Most everyone is caught up in the eye-popping beauty of Tim Burton's Alice in Wonderland, the 3D spectacle that follows the fantasy adventures of Alice as she falls down a rabbit hole and winds up in an upside-down world where most anything can happen - including tea parties! In honor of spring coming, we thought it would be fun to gather your family and friends together for something light, fun, and entertaining. Throw a tea party and then take a caravan of cars over to the nearest multiplex to see Alice's tea party in the movie.
We were inspired by the Tim Burton movie, but also by the perfect tea party (and tabletop) accessories, HomArt's Tiered Twig Servers (see photos above and below). There's something magical about the branch-like Round 3-Tier or the Rectangle 2-Tier servers that will make them the hit of your tea party. They're great ways to pile up small tea sandwiches, sweetes, scones, and other tea party treats. They also make a great centerpiece for the table, a serving station for any dinner or dessert you want to serve buffet style - think "come and get it yourself!" - or a nifty way to display decor items when you're not using them for food. We'd put collections of seashells, beautiful stones, bird nests, pine cones, and other natural found objects; but use them for more formal displays of small flea market treasures.
Let's be frank. Most families won't throw a tea party, for themselves or for others. While it's fun to do something whimsical and different every now and then, most families will use one or both of the Tiered Twig Servers to serve regular, everyday meals. They're great for holding appetizers, dinner rolls and bread, hamburgers and hotdogs and all the fixings, and other sides and entrees.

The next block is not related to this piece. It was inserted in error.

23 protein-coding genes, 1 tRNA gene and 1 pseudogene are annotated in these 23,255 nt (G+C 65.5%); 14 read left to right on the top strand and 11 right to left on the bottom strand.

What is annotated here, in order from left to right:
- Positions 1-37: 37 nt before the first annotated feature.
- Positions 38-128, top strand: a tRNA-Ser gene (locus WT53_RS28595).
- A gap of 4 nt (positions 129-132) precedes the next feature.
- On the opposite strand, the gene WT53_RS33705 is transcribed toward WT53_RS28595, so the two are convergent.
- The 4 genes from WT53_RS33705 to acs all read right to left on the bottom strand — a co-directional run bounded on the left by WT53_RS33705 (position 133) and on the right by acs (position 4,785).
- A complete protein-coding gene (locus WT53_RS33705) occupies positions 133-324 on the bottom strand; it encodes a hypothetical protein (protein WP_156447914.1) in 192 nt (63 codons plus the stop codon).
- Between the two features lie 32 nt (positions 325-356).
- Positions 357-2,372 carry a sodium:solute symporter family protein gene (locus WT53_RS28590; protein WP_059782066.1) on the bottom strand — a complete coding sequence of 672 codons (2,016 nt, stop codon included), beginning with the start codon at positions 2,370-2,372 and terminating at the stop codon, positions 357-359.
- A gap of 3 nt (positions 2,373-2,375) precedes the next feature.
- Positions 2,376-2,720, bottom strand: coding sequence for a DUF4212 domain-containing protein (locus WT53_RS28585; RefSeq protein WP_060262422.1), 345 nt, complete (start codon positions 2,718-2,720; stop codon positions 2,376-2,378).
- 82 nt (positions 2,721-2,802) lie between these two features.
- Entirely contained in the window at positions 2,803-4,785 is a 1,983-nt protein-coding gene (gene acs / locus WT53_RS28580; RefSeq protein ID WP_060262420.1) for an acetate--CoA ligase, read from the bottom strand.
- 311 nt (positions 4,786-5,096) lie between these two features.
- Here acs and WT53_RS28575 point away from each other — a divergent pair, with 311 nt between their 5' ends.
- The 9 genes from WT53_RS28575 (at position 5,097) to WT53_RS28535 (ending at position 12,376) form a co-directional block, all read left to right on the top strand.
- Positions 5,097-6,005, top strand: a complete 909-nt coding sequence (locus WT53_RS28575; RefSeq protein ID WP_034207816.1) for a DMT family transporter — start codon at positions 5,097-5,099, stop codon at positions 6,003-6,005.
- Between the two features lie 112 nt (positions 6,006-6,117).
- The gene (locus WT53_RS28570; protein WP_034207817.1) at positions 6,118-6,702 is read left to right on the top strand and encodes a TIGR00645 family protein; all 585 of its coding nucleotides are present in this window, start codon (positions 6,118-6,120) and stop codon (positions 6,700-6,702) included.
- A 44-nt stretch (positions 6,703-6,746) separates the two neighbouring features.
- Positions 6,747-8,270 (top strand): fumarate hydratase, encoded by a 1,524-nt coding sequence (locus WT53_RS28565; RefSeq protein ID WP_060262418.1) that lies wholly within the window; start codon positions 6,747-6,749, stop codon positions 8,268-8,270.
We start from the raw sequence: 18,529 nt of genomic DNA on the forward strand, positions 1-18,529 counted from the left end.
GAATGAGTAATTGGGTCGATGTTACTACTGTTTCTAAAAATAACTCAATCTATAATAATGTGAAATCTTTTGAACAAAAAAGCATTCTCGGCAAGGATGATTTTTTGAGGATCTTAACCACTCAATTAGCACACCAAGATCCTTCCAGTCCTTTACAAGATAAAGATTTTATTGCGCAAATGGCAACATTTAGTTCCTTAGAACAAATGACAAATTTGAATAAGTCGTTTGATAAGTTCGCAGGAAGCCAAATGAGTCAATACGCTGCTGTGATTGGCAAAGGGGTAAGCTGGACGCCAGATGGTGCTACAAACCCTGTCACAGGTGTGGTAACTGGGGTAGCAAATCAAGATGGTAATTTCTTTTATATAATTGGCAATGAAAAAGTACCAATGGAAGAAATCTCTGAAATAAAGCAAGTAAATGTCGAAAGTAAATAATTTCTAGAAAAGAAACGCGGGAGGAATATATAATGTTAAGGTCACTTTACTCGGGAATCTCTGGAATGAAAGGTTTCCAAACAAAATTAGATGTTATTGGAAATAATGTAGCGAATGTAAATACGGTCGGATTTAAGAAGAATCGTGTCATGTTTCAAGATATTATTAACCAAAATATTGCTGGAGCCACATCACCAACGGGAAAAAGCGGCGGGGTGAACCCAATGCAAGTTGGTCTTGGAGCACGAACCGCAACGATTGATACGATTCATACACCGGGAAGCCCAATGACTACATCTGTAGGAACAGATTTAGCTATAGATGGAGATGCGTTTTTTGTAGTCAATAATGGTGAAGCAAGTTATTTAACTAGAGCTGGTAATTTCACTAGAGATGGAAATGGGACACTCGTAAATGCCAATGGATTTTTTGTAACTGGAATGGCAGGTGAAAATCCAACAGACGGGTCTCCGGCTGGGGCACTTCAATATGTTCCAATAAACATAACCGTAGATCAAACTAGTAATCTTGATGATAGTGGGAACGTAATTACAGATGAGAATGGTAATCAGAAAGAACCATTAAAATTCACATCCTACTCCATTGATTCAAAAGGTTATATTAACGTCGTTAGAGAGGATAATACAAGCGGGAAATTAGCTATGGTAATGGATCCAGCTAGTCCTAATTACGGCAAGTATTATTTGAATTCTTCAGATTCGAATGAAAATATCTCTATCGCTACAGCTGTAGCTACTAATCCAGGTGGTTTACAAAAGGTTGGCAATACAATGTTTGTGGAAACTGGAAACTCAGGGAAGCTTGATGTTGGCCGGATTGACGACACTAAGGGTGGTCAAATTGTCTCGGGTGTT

The Round 3-Tier Server is 13 inches x 23 inches and comes with three round dishwasher-safe ceramic plates, great for serving food and cleaning up afterwards. The Rectangle 2-Tier Server is 19.5 x 9 x 14 inches and comes with two rectangular dishwasher-safe ceramic plates. Both servers have cast aluminum stands that mimic tree branches, adding to the fantasy feel of the pieces. Both stands fold flat for optimal shipping and storage when not in use.
But back to tea parties (go on; try it out!). We were inspired by "10 Tips for Tea Party Etiquette," from the web's Advice with Dr. Dave and Dr. Dee. They note the difference between two different types of tea parties. Full tea usually consists of three courses, such as scones, tea sandwiches, and sweets. Light tea will have just scones and sweets along with the tea. (Think full tea as a light lunch substitute and light tea as something between meals.)
Here are some tea party etiquette tips:
1. Eating with fingers is A-OK. But use a fork if something has a running filling or is naturally a bit messy. The fun of any tea party, however, is that this is mostly a drinking tea and picking up food with your hands sort of occasion.
2. If you lay all the courses out on your table at the same time, eat them in this order: scones or muffins, then tiny sandwiches, and save the sweets for the end. Pretty much like a regular meal where you first begin with some bread, then the main course, and ending with dessert. We recommend using small side, salad, or dessert plates for each place setting rather than a full-sized dinner plate. The food is light and bite-sized, so you don't need to serve small portions on a football field!
3. For scones or muffins, break off a bite-size piece, then put a small amount of jam or butter on it. If Devonshire or clotted cream is available, a small amount can be dabbed on after the jam. This thick cream is for scones, not for the tea.
4. Take bites of the tiny sandwiches. Never stuff the whole thing in your mouth, even though it's small.
5. If you're using sugar in your tea, try not to dip the sugar tong or sugar spoon into your tea.
6. Stir sugar and/or milk with your teaspoon, then place the teaspoon on your saucer.
7. When drinking tea, hold the cup and saucer near your chest, then take the teacup off the saucer and bring it up to your mouth to drink.
8. If the tea is hot, leave your teacup on the table to cool. No blowing allowed!
9. Hold the teacup normally. Do not stick the pinky out when drinking tea. (Sorry, Johnny Depp, but you're pouring the tea incorrectly - see movie photo at top.)
10. Try to serve the tea from teapots, but if you are using tea bags, place a small dish at your guests' place setting so the drippy tea bag can be set aside when not used to steep the tea.
But let's put the emphasis on PARTY. If tea party rules aren't followed precisely, it's still going to be a fun time. And we highly recommend the whimsical HomArt Tiered Twig Servers to add a touch of fantasy to your tabletop.